While the purists turn up their noses, the broader-minded critics argue that there is nothing wrong in using a film festival to attract attention to a destination. The factor to watch, they say, is not who is being invited to the opening and closing ceremonies but the quality of the films being screened in between.
“If artistic merit as opposed to commercial success continues to be the main criterion for selection, then the integrity of the festival will remain intact,” Istanbul-based critic Murat Berekit told
But doesn’t the introduction of foreign movies to the festival, take the spotlight off home-grown talent?
“It might have done”, a TURSAK spokesman told , “but this year for the first time ever in Turkey we have introduced a film market. We have invited a lot of foreign buyers and distributors to attend. It looks as though they have turned up and are serious about doing business here,” said the spokesman.
(The Eurasia Film Market kicked off today and will be the subject of a fuller report by later this week)

International line-up
First up on the big screen here will be Chinese director Feng Xiaogang’s latest offering, The Banquet. Another Chinese film, Bliss, by rookie director Sheng Zhimin, is one of ten films entered in the festival’s international Eurasia Feature Film Competition.
The others are Fauteuils d’Orchestre, directed by Daniele Thompson (France); Frozen City by Aku Louhimies (Finland); Taxidermia by Gyorgy Palfi (Hungary); The Boy on a Galloping Horse by Adam Guzinski (Poland); Climates by Nuri Bilge Ceylan (Turkey); Time by Kim KiDuk (Korea); Waiter by Alex van Warmerdam (Holland); Valley of Flowers by Pan Nalin (India); and The Paper Will Be Blue by Radu Muntean (Romania).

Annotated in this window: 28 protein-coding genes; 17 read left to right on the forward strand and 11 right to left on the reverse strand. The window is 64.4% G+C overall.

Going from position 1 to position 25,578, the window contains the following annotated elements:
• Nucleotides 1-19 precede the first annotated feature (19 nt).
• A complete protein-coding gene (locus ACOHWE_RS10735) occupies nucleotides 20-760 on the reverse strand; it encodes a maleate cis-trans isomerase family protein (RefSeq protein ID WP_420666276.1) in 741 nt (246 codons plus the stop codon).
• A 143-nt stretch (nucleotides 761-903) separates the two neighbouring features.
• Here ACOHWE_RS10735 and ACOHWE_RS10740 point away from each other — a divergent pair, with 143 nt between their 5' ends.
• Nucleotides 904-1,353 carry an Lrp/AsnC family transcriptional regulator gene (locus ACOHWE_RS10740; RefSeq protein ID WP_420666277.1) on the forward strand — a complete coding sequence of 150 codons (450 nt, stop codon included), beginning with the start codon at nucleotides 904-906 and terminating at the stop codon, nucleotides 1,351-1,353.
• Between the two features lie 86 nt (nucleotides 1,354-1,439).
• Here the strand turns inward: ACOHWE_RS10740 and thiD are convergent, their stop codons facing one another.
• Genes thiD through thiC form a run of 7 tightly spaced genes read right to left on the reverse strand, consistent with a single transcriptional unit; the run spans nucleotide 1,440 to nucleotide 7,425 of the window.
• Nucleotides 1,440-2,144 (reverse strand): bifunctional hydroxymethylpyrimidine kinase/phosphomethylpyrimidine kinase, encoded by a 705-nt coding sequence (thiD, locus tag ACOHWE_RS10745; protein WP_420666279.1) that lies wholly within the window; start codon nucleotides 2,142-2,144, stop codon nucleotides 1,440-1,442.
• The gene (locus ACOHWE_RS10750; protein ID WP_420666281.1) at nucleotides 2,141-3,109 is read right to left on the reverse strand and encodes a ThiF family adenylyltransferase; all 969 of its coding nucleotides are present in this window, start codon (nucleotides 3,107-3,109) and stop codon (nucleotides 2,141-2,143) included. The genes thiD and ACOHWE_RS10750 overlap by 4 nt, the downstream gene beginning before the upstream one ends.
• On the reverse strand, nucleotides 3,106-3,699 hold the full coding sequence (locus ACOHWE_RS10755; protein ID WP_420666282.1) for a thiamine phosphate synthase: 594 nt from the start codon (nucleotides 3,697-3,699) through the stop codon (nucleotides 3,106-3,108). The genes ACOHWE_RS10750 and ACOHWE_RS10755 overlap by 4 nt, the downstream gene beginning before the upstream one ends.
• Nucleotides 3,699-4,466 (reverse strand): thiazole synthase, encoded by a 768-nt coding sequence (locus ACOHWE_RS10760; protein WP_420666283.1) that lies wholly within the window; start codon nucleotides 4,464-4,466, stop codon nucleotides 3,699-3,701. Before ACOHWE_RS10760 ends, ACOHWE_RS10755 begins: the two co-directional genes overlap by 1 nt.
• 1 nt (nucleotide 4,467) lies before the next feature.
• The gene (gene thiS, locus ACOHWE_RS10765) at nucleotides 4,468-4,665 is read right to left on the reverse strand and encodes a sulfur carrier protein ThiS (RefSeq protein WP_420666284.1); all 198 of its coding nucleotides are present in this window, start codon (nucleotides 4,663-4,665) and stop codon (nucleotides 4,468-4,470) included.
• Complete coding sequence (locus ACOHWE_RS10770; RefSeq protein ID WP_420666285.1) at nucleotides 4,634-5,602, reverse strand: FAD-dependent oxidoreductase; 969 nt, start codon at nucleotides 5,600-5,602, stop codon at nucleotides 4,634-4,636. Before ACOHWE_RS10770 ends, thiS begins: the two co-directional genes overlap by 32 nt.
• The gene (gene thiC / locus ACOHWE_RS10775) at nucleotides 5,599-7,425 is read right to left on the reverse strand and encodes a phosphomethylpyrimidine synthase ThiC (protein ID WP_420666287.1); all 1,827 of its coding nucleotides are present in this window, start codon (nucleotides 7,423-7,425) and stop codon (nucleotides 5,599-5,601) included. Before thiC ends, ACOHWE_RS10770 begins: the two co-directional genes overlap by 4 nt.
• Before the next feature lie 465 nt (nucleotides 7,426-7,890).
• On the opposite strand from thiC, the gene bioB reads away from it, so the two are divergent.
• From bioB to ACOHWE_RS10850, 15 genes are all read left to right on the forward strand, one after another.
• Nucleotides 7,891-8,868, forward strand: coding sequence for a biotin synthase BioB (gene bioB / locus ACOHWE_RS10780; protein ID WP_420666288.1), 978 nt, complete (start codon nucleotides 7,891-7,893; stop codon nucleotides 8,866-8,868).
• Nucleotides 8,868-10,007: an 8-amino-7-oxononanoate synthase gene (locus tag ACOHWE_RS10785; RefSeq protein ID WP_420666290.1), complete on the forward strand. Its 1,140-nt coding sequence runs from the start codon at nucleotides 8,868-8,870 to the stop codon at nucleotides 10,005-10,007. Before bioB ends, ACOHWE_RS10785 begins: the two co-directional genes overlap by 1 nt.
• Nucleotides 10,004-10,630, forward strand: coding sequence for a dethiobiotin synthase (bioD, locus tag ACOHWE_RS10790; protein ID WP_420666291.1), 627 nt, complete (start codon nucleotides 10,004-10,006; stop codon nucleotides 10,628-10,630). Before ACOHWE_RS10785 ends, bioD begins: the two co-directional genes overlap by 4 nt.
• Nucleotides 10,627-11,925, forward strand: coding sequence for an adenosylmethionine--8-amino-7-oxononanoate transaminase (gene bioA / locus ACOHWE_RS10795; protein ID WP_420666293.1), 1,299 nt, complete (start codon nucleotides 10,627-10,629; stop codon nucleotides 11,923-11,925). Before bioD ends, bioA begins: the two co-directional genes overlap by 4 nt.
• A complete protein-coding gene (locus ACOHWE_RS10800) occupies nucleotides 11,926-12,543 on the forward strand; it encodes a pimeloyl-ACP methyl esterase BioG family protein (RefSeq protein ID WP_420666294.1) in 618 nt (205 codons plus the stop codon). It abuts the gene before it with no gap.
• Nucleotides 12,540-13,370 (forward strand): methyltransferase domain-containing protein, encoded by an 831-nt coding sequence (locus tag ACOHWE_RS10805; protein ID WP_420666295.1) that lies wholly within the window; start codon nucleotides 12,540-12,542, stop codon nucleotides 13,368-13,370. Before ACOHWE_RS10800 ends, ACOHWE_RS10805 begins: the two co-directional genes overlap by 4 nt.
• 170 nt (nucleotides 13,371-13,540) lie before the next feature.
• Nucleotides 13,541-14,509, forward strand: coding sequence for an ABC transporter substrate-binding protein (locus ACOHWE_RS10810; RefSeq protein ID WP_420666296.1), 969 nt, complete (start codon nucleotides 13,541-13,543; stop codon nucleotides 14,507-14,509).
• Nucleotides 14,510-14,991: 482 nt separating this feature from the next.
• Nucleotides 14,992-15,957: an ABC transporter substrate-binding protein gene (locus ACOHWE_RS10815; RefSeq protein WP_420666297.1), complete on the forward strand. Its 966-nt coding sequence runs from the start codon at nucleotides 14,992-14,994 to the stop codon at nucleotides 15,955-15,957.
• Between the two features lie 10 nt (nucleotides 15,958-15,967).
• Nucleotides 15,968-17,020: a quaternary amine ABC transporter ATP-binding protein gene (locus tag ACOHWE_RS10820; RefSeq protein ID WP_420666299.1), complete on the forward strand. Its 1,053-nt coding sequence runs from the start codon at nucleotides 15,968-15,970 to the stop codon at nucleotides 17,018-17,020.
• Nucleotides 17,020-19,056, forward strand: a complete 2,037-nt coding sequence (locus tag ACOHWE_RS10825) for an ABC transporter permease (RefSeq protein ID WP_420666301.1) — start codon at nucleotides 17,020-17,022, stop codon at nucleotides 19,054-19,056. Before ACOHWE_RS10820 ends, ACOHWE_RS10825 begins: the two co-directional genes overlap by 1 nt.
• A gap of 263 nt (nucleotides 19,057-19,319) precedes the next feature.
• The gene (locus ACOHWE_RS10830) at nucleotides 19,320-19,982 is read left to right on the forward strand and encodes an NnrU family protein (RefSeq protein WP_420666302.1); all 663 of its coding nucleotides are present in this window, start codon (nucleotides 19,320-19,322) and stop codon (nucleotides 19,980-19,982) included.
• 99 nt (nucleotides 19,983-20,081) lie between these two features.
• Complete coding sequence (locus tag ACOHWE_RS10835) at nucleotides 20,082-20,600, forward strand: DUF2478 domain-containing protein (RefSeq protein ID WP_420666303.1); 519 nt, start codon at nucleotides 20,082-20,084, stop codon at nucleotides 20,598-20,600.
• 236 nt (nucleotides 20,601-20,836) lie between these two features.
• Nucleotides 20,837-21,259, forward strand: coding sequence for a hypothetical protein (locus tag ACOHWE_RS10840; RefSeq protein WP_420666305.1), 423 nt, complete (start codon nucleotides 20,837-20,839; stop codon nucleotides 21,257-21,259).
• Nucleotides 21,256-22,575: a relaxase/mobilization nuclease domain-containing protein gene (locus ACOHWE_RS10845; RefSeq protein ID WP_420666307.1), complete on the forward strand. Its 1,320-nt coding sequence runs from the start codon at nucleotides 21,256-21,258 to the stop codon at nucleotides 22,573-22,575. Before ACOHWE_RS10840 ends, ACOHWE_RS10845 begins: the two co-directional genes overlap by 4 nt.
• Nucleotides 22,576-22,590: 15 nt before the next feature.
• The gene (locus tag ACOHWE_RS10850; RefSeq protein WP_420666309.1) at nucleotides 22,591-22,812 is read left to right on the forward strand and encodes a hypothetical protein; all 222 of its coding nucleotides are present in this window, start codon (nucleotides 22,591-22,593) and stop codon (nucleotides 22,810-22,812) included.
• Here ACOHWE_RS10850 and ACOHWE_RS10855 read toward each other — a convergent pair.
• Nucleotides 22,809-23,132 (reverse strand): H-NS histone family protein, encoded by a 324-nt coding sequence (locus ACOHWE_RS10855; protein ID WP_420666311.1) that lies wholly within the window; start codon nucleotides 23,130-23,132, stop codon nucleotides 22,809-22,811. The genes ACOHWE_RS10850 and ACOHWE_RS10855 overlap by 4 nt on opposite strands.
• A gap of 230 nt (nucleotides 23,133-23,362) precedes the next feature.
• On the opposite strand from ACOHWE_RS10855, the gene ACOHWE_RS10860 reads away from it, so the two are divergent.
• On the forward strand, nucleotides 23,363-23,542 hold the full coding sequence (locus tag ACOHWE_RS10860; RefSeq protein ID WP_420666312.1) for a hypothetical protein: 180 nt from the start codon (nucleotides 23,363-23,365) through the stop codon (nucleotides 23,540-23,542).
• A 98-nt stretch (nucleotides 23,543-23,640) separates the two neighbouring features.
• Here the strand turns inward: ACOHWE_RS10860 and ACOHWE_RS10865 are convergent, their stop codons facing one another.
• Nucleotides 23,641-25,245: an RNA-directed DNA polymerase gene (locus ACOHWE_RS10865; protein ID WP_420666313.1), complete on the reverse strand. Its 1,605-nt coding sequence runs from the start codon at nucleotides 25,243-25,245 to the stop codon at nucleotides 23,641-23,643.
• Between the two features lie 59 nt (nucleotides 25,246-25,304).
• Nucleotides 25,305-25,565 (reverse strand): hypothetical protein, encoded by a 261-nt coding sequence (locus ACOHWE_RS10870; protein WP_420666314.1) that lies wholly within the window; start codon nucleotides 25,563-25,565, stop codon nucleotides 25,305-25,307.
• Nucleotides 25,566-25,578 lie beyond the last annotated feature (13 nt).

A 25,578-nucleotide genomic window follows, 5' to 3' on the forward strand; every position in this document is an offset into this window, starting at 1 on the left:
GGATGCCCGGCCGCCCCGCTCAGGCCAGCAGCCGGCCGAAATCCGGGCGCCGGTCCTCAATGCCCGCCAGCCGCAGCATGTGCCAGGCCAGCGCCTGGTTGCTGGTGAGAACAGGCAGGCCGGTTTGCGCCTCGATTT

The jury is also reasonably well balanced and includes: Turkish-born Beki Probst (jury president), Barbara Bouchet, James Cromwell, Samira Makhmalbaf, Mehmet Aslantug, Wieland Speck, and Padric Delaney.
In addition to the international Eurasia Feature Film Competition there is a competition for the Critics Award which will be fought out among entrants from Romania, Iran, Germany, Hong Kong, Hungary, China, and France.
The major plank in the international side of the festival is a section called Lands and Dreams which includes 16 films from 16 different countries. Ken Loach’s The Wind that Shakes the Barley is among them, as are: Marco Belocchio’s The Wedding Director; Alexander Rogozhkin’s Transit; and Richard Linklater’s Fast Food Nation.
There is also a section titled Journey To The Far East in which there are films from Singapore, Japan, South Korea, USA (filmed in Vietnam), Germany (filmed in the Philippines), and a film called Living in Fear which is an all Vietnamese production.
Films from Tajikstan, China, Iran and Kyrgistan make up a section called Silkroad; and for those who think that the more sections you have the better, there are also sections for Bollywood Films, German films, French films, Mediterranean films, and Documentaries. Tributes to Polish maestro Kieslowski and to Norman Jewison complete the picture on the international front.

by Jeremy Colson

Pictures by DEMET AZKLI